A strong coastal low pressure system whipped up waves as high as 15 feet along the Outer Banks and the North Carolina coast earlier this month. Residents and visitors experienced gusty wind and rainy conditions which are the prime elements for coastal erosion, flooding and in some cases homes collapsing into the ocean.
Climate change contributing to higher tides, rising sea levels and stronger coastal storms is to blame according to meteorologists at WRAL.
“Sea level rise is likely to continue to make these problems worse and make it even more challenging to manage these coastal areas,” said David Hallac, superintendent of the eastern North Carolina branch of the National Parks Service.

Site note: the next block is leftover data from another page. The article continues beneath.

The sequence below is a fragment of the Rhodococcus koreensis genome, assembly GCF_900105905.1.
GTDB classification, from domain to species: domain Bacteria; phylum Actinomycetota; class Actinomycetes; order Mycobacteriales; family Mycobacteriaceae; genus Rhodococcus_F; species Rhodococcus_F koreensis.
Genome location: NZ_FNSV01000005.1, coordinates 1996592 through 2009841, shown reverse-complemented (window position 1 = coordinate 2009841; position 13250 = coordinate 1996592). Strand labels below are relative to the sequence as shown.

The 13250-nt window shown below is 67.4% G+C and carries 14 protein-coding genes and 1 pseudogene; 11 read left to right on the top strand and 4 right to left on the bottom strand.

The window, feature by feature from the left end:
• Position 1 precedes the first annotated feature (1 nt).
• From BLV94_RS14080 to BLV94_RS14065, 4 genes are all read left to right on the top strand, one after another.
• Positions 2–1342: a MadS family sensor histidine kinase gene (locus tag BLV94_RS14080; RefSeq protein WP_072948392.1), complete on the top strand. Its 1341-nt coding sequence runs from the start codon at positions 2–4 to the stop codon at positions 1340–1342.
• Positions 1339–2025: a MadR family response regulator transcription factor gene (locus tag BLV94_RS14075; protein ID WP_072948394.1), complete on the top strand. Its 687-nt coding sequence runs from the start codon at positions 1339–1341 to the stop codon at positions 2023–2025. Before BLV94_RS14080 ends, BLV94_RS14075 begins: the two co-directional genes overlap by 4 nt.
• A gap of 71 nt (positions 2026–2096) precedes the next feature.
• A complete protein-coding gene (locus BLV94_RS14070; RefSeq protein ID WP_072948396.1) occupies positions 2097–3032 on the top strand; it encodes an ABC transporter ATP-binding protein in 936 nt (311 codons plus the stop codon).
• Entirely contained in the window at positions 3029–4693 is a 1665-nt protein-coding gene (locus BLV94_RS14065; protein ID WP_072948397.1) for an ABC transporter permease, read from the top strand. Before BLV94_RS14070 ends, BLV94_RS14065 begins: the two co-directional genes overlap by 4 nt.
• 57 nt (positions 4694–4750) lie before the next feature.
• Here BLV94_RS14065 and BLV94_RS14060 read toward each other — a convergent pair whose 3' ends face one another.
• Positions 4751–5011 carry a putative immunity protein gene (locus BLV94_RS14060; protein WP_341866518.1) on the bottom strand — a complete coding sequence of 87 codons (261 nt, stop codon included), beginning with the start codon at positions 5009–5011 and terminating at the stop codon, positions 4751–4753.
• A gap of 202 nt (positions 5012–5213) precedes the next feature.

High water and rain prevented the North Carolina Department of Transportation from opening N.C. Highway 12 in some parts along the Outer Banks. The lone highway connecting the Outer Banks was covered with water and sand in many areas, something usually seen after a tropical system or a winter Nor’easter.